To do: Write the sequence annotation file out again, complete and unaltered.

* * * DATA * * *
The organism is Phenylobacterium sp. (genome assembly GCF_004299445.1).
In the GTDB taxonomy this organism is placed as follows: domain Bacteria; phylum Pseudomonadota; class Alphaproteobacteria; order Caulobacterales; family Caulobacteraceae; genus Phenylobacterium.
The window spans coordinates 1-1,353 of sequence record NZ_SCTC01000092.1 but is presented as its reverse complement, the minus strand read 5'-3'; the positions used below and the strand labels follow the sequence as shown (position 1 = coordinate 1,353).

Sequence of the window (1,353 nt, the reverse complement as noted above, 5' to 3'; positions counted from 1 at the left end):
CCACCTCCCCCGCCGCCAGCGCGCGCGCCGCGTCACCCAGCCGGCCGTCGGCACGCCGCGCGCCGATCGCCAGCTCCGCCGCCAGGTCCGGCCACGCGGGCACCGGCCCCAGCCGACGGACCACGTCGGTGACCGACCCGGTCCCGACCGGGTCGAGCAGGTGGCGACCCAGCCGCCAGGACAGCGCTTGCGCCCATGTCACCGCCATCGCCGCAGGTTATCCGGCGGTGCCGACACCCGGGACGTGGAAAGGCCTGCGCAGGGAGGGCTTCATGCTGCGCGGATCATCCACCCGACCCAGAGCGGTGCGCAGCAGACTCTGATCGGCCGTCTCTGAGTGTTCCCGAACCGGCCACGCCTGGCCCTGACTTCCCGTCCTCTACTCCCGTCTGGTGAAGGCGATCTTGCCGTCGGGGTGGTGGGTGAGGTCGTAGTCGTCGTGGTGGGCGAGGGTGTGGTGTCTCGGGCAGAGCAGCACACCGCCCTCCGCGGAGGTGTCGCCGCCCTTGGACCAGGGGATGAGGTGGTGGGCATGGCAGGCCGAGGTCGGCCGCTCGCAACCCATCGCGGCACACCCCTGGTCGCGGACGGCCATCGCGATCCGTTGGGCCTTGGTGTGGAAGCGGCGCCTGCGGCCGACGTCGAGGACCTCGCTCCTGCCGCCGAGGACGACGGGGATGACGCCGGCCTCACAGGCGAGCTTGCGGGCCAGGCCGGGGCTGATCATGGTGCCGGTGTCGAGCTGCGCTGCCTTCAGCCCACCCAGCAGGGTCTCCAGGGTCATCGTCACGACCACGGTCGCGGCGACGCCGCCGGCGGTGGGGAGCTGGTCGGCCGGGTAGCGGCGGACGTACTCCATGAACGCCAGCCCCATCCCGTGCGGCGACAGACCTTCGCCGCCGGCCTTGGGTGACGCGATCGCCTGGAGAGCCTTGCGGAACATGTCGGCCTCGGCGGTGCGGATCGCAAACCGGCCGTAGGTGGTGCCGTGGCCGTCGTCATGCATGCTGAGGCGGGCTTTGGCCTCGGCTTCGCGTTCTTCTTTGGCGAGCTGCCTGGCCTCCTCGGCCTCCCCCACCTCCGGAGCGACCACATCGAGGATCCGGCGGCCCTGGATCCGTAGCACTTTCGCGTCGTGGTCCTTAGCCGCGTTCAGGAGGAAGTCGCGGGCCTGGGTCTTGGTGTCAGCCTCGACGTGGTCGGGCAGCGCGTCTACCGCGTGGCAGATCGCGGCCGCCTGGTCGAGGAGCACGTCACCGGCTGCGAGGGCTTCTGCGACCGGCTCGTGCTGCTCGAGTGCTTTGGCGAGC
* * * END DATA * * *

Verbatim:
The organism is Phenylobacterium sp. (genome assembly GCF_004299445.1).
In the GTDB taxonomy this organism is placed as follows: domain Bacteria; phylum Pseudomonadota; class Alphaproteobacteria; order Caulobacterales; family Caulobacteraceae; genus Phenylobacterium.
The window spans coordinates 1-1,353 of sequence record NZ_SCTC01000092.1 but is presented as its reverse complement, the minus strand read 5'-3'; the positions used below and the strand labels follow the sequence as shown (position 1 = coordinate 1,353).

Sequence of the window (1,353 nt, the reverse complement as noted above, 5' to 3'; positions counted from 1 at the left end):
CCACCTCCCCCGCCGCCAGCGCGCGCGCCGCGTCACCCAGCCGGCCGTCGGCACGCCGCGCGCCGATCGCCAGCTCCGCCGCCAGGTCCGGCCACGCGGGCACCGGCCCCAGCCGACGGACCACGTCGGTGACCGACCCGGTCCCGACCGGGTCGAGCAGGTGGCGACCCAGCCGCCAGGACAGCGCTTGCGCCCATGTCACCGCCATCGCCGCAGGTTATCCGGCGGTGCCGACACCCGGGACGTGGAAAGGCCTGCGCAGGGAGGGCTTCATGCTGCGCGGATCATCCACCCGACCCAGAGCGGTGCGCAGCAGACTCTGATCGGCCGTCTCTGAGTGTTCCCGAACCGGCCACGCCTGGCCCTGACTTCCCGTCCTCTACTCCCGTCTGGTGAAGGCGATCTTGCCGTCGGGGTGGTGGGTGAGGTCGTAGTCGTCGTGGTGGGCGAGGGTGTGGTGTCTCGGGCAGAGCAGCACACCGCCCTCCGCGGAGGTGTCGCCGCCCTTGGACCAGGGGATGAGGTGGTGGGCATGGCAGGCCGAGGTCGGCCGCTCGCAACCCATCGCGGCACACCCCTGGTCGCGGACGGCCATCGCGATCCGTTGGGCCTTGGTGTGGAAGCGGCGCCTGCGGCCGACGTCGAGGACCTCGCTCCTGCCGCCGAGGACGACGGGGATGACGCCGGCCTCACAGGCGAGCTTGCGGGCCAGGCCGGGGCTGATCATGGTGCCGGTGTCGAGCTGCGCTGCCTTCAGCCCACCCAGCAGGGTCTCCAGGGTCATCGTCACGACCACGGTCGCGGCGACGCCGCCGGCGGTGGGGAGCTGGTCGGCCGGGTAGCGGCGGACGTACTCCATGAACGCCAGCCCCATCCCGTGCGGCGACAGACCTTCGCCGCCGGCCTTGGGTGACGCGATCGCCTGGAGAGCCTTGCGGAACATGTCGGCCTCGGCGGTGCGGATCGCAAACCGGCCGTAGGTGGTGCCGTGGCCGTCGTCATGCATGCTGAGGCGGGCTTTGGCCTCGGCTTCGCGTTCTTCTTTGGCGAGCTGCCTGGCCTCCTCGGCCTCCCCCACCTCCGGAGCGACCACATCGAGGATCCGGCGGCCCTGGATCCGTAGCACTTTCGCGTCGTGGTCCTTAGCCGCGTTCAGGAGGAAGTCGCGGGCCTGGGTCTTGGTGTCAGCCTCGACGTGGTCGGGCAGCGCGTCTACCGCGTGGCAGATCGCGGCCGCCTGGTCGAGGAGCACGTCACCGGCTGCGAGGGCTTCTGCGACCGGCTCGTGCTGCTCGAGTGCTTTGGCGAGC